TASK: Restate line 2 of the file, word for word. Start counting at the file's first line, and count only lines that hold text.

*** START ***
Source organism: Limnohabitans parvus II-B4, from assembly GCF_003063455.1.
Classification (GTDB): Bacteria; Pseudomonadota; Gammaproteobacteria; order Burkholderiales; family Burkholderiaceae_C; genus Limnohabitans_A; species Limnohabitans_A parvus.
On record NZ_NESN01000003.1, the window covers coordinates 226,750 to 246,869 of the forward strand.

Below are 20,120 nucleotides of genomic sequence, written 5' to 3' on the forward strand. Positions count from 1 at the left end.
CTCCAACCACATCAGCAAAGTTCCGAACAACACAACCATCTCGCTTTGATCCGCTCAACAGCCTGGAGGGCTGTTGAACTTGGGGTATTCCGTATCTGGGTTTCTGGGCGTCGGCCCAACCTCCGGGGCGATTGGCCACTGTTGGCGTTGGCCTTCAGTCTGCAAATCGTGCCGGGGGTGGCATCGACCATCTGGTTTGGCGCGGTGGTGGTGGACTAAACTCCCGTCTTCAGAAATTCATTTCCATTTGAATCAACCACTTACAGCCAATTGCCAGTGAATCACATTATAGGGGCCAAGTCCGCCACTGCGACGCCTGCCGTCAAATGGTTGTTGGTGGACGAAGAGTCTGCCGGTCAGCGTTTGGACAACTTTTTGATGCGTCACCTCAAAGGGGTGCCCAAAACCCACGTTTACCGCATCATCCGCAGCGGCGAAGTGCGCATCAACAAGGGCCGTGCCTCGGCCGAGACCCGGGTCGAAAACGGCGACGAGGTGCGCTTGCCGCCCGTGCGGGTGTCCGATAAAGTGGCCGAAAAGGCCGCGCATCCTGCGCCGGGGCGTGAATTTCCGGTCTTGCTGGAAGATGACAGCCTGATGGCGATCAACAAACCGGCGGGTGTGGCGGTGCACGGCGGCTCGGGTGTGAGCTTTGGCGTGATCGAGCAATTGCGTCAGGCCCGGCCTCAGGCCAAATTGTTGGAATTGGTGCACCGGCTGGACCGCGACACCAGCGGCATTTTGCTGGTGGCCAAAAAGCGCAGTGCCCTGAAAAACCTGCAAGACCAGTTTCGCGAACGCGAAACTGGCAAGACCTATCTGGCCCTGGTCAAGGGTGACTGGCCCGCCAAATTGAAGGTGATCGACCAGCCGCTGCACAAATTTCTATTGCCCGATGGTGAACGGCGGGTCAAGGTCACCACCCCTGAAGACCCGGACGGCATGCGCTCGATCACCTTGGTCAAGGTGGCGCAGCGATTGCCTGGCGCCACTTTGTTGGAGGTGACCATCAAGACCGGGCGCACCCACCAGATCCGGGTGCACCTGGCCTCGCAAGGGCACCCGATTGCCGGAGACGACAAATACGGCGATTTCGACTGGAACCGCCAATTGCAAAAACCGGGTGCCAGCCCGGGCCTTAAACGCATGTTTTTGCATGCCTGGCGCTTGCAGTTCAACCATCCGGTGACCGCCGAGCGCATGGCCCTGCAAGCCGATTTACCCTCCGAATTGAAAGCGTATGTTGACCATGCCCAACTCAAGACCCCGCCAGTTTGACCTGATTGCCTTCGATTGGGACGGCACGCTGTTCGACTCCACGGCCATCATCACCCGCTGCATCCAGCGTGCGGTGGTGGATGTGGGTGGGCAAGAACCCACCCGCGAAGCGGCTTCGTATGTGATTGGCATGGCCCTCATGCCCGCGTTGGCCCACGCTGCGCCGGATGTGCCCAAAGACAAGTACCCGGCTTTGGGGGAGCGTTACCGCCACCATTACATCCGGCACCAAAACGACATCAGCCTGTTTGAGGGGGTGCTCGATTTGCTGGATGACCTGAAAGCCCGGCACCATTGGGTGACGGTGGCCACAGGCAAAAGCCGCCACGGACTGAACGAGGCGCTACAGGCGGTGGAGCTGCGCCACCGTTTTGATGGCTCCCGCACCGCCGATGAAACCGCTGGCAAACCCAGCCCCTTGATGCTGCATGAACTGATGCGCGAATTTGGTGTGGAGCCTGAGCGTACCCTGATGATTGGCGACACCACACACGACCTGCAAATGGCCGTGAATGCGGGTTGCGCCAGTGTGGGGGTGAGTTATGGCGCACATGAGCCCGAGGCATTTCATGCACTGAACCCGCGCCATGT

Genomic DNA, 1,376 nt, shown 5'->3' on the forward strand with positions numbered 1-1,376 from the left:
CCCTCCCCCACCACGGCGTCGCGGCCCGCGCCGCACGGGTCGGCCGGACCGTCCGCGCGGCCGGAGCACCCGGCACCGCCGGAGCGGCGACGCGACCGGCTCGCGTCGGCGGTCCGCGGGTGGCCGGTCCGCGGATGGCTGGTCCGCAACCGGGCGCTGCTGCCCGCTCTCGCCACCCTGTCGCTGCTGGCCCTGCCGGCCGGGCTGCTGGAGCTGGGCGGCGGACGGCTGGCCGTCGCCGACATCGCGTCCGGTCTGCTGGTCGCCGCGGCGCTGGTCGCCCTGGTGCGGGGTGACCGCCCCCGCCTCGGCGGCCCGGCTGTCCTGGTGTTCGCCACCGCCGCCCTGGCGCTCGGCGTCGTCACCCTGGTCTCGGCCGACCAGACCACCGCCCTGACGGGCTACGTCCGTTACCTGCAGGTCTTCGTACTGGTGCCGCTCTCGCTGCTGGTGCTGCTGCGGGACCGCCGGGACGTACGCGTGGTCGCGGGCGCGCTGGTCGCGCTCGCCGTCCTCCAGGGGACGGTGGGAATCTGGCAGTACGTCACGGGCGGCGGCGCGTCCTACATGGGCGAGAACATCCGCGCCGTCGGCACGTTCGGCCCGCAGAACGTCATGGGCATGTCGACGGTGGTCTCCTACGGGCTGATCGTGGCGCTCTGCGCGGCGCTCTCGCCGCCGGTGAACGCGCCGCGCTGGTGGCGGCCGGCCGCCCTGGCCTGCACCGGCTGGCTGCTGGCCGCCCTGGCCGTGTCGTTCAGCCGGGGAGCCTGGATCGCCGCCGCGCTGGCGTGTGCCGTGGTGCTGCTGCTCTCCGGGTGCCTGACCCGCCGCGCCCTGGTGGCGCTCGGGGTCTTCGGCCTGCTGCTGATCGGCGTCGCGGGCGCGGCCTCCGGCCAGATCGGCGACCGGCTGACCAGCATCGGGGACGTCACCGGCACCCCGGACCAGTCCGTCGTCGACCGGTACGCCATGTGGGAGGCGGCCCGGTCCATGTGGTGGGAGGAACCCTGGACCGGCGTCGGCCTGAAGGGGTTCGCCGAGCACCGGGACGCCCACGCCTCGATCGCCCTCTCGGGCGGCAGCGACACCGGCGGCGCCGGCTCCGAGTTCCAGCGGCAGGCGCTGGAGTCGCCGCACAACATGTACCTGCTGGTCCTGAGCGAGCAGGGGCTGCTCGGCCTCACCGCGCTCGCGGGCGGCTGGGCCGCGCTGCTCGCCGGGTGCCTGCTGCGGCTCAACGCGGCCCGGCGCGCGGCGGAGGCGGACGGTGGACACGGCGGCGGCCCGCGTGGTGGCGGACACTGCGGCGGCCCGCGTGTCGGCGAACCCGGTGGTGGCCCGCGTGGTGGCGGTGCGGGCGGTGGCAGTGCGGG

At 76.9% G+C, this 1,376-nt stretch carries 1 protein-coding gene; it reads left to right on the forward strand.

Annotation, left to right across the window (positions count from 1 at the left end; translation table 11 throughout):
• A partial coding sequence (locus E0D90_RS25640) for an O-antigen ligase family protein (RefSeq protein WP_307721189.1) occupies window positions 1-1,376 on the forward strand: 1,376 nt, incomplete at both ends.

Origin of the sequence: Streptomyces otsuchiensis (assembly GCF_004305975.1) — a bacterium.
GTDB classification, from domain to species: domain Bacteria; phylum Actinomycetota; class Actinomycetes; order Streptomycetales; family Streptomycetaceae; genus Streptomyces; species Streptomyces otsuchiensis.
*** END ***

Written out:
Classification (GTDB): Bacteria; Pseudomonadota; Gammaproteobacteria; order Burkholderiales; family Burkholderiaceae_C; genus Limnohabitans_A; species Limnohabitans_A parvus.